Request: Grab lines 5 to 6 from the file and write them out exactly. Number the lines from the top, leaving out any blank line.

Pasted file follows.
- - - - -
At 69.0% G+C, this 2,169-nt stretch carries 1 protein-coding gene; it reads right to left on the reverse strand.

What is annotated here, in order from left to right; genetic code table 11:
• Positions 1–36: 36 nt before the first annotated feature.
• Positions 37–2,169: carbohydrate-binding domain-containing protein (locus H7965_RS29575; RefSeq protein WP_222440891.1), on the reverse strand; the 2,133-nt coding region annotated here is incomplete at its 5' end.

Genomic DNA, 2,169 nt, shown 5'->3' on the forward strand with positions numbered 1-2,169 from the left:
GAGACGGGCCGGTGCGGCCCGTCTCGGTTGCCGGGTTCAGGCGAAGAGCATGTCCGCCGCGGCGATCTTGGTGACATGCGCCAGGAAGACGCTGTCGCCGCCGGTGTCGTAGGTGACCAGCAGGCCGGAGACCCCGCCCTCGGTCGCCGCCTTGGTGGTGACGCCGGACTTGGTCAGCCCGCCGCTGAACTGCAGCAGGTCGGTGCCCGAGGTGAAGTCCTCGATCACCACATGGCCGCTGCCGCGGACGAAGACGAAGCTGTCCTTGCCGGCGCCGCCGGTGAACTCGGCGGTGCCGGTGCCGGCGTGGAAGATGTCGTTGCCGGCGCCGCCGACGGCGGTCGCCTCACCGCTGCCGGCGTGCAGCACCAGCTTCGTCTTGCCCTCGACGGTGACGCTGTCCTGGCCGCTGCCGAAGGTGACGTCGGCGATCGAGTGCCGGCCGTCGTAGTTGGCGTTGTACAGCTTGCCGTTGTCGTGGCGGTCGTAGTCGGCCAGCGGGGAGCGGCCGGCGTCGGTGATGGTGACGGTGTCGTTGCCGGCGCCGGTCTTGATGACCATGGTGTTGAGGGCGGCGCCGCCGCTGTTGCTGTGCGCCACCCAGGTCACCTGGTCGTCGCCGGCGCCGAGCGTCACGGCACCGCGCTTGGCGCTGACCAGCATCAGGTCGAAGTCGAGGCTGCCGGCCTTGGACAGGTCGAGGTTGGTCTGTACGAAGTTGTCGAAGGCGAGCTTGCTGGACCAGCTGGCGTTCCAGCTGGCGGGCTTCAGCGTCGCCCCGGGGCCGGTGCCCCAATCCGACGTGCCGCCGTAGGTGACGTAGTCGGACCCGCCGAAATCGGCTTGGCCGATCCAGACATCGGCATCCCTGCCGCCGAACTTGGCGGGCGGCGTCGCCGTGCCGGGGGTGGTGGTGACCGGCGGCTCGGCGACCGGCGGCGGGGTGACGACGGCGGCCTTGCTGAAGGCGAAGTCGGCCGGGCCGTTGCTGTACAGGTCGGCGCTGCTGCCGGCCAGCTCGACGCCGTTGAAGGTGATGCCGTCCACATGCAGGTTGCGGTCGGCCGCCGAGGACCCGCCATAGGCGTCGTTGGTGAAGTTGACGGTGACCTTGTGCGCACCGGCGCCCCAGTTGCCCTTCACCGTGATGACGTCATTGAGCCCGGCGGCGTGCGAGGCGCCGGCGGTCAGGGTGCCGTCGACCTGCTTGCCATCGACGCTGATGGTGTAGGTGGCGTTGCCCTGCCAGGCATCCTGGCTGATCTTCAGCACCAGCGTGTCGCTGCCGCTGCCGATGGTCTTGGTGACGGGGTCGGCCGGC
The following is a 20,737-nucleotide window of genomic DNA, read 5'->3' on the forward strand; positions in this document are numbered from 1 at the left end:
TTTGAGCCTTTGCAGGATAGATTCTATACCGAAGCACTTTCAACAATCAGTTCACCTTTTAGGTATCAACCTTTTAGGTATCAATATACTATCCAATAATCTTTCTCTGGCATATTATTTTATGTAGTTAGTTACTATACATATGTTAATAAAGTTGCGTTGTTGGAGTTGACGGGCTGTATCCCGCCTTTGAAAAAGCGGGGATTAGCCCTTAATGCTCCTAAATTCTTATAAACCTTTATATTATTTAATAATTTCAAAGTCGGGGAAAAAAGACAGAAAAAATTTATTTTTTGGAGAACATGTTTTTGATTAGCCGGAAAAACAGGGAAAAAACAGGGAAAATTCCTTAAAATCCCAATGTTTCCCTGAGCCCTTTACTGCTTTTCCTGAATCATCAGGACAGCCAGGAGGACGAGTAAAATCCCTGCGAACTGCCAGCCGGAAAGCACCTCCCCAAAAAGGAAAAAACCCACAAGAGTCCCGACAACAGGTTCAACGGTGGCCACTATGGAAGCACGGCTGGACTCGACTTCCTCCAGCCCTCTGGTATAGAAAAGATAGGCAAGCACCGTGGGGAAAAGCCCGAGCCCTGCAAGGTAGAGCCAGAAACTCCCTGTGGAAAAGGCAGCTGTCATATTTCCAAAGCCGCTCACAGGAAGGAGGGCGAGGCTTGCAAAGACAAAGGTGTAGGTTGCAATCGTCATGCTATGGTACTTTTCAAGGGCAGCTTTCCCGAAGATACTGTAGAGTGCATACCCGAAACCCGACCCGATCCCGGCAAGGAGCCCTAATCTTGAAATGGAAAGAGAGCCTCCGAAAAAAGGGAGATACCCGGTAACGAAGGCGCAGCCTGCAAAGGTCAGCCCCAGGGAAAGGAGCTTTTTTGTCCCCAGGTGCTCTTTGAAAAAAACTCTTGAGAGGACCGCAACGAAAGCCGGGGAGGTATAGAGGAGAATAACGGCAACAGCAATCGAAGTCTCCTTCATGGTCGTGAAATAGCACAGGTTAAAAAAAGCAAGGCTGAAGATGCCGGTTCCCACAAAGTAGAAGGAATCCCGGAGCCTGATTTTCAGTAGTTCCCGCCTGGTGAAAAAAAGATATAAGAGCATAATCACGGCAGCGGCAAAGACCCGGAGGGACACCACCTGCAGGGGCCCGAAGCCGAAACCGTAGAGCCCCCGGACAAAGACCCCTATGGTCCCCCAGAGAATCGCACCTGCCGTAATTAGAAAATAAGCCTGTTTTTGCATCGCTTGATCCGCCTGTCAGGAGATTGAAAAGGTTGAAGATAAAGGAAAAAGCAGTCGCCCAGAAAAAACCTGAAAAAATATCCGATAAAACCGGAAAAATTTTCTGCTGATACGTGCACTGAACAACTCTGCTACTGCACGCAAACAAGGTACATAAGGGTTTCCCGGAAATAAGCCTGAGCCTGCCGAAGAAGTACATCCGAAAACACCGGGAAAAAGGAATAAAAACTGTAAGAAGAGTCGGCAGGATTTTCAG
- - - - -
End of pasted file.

Genomic DNA, 2,169 nt, shown 5'->3' on the forward strand with positions numbered 1-2,169 from the left:
GAGACGGGCCGGTGCGGCCCGTCTCGGTTGCCGGGTTCAGGCGAAGAGCATGTCCGCCGCGGCGATCTTGGTGACATGCGCCAGGAAGACGCTGTCGCCGCCGGTGTCGTAGGTGACCAGCAGGCCGGAGACCCCGCCCTCGGTCGCCGCCTTGGTGGTGACGCCGGACTTGGTCAGCCCGCCGCTGAACTGCAGCAGGTCGGTGCCCGAGGTGAAGTCCTCGATCACCACATGGCCGCTGCCGCGGACGAAGACGAAGCTGTCCTTGCCGGCGCCGCCGGTGAACTCGGCGGTGCCGGTGCCGGCGTGGAAGATGTCGTTGCCGGCGCCGCCGACGGCGGTCGCCTCACCGCTGCCGGCGTGCAGCACCAGCTTCGTCTTGCCCTCGACGGTGACGCTGTCCTGGCCGCTGCCGAAGGTGACGTCGGCGATCGAGTGCCGGCCGTCGTAGTTGGCGTTGTACAGCTTGCCGTTGTCGTGGCGGTCGTAGTCGGCCAGCGGGGAGCGGCCGGCGTCGGTGATGGTGACGGTGTCGTTGCCGGCGCCGGTCTTGATGACCATGGTGTTGAGGGCGGCGCCGCCGCTGTTGCTGTGCGCCACCCAGGTCACCTGGTCGTCGCCGGCGCCGAGCGTCACGGCACCGCGCTTGGCGCTGACCAGCATCAGGTCGAAGTCGAGGCTGCCGGCCTTGGACAGGTCGAGGTTGGTCTGTACGAAGTTGTCGAAGGCGAGCTTGCTGGACCAGCTGGCGTTCCAGCTGGCGGGCTTCAGCGTCGCCCCGGGGCCGGTGCCCCAATCCGACGTGCCGCCGTAGGTGACGTAGTCGGACCCGCCGAAATCGGCTTGGCCGATCCAGACATCGGCATCCCTGCCGCCGAACTTGGCGGGCGGCGTCGCCGTGCCGGGGGTGGTGGTGACCGGCGGCTCGGCGACCGGCGGCGGGGTGACGACGGCGGCCTTGCTGAAGGCGAAGTCGGCCGGGCCGTTGCTGTACAGGTCGGCGCTGCTGCCGGCCAGCTCGACGCCGTTGAAGGTGATGCCGTCCACATGCAGGTTGCGGTCGGCCGCCGAGGACCCGCCATAGGCGTCGTTGGTGAAGTTGACGGTGACCTTGTGCGCACCGGCGCCCCAGTTGCCCTTCACCGTGATGACGTCATTGAGCCCGGCGGCGTGCGAGGCGCCGGCGGTCAGGGTGCCGTCGACCTGCTTGCCATCGACGCTGATGGTGTAGGTGGCGTTGCCCTGCCAGGCATCCTGGCTGATCTTCAGCACCAGCGTGTCGCTGCCGCTGCCGATGGTCTTGGTGACGGGGTCGGCCGGC